Medulla - Cortex


Medulla may not be imaged with normal beam microscopy as it is not continuous and sometimes as it is not present in human hair. When it could be seen in the beam microscopy, it is seen amorphous due to partial keratinization.
Medullar cells are differentiated from matrix cells at the top of dermal papilla. Irregular granules developing from golgi apparatus come together and expand.

Although these granules have similarities with inner root sheaths, these bodies may be differentiated from epidermal kerato-hyaline with the use of cytological and histological chemical methods. They become keratinized by different biochemical processes used in cells of cortex and cuticles forming keratin. Roles of medullar granules in humans are unknown. In vellus and lanuga hair medulla do not develop and medullar cells are seldom seen in terminal hair and sometimes they may not be present.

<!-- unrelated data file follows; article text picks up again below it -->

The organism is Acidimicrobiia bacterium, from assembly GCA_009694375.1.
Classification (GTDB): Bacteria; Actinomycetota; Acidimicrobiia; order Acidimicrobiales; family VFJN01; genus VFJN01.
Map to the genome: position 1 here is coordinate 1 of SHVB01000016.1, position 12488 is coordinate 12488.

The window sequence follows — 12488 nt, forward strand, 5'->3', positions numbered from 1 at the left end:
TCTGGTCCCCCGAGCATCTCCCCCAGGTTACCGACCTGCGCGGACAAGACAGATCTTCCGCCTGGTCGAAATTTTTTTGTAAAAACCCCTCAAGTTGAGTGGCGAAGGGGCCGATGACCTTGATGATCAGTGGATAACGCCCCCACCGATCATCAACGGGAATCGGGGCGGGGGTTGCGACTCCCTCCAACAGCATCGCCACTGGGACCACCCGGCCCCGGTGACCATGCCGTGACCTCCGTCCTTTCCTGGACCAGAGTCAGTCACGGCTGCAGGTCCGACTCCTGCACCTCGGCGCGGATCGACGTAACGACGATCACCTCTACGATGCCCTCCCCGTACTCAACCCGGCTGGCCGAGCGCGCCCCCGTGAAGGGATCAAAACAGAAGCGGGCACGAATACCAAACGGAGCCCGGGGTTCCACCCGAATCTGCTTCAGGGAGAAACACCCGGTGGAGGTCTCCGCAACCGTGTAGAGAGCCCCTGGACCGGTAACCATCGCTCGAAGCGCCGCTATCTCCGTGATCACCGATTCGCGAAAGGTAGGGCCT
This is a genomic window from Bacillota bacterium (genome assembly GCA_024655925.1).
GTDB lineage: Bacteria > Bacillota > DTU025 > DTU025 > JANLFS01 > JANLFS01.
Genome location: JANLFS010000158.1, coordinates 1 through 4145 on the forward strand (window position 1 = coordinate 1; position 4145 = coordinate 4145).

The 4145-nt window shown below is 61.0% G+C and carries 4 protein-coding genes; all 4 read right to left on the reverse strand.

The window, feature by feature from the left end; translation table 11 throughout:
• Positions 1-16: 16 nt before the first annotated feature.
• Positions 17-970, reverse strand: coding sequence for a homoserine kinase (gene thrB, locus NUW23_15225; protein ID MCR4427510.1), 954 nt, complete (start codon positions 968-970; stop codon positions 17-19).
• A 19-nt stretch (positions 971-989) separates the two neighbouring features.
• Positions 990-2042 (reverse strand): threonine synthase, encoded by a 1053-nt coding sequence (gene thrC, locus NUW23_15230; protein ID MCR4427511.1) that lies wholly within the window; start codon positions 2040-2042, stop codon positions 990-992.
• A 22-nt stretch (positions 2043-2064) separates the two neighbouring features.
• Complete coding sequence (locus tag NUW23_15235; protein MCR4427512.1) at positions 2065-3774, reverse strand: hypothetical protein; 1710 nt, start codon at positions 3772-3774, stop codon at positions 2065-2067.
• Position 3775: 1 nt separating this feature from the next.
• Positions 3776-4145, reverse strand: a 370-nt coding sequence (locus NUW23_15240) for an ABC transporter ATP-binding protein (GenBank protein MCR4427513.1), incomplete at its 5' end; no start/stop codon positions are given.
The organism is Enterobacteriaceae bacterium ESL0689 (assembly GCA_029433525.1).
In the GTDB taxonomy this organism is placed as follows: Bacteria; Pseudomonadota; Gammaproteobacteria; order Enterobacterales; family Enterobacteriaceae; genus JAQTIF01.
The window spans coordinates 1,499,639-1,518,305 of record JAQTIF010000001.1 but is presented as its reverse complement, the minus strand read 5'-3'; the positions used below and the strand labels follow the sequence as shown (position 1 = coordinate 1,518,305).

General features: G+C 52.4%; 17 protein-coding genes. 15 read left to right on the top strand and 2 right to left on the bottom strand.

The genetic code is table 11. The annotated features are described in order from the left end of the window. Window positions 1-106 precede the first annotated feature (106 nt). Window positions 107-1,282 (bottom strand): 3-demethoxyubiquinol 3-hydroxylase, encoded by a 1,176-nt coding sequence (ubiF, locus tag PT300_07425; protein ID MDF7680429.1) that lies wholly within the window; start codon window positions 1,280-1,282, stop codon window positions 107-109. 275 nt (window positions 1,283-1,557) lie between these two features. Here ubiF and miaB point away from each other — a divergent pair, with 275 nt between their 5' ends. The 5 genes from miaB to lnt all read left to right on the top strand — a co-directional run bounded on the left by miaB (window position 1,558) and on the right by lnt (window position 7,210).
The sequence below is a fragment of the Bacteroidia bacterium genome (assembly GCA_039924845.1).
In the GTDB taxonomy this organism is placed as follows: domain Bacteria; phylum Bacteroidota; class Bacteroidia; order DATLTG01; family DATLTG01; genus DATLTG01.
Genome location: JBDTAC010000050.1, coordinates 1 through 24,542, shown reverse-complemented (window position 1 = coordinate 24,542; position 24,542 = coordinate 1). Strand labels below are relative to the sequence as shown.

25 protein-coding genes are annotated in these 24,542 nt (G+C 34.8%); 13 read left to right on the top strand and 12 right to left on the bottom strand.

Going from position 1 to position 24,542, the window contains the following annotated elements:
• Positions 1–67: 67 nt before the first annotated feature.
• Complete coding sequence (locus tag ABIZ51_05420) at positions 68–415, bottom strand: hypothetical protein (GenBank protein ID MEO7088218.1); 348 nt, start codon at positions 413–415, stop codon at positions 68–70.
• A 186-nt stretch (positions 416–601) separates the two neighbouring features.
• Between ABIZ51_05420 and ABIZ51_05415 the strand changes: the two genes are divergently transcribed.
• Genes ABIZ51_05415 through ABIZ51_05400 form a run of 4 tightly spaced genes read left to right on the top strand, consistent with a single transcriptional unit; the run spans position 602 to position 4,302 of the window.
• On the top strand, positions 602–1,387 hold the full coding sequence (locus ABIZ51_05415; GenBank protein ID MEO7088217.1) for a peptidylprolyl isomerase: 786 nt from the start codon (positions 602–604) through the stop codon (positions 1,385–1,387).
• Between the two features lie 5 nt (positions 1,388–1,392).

It consists of cells, which have lost their nucleuses during the stage of upward growth of hair matrix and keratinized by filling with keratin fibrils. Keratinization occurs before kerato-hyaline granules form just as it happens in keratinized epidermis. Therefore, keratin of inner root sheath, which contains soft keratin similar to epidermis, is a rigid keratin.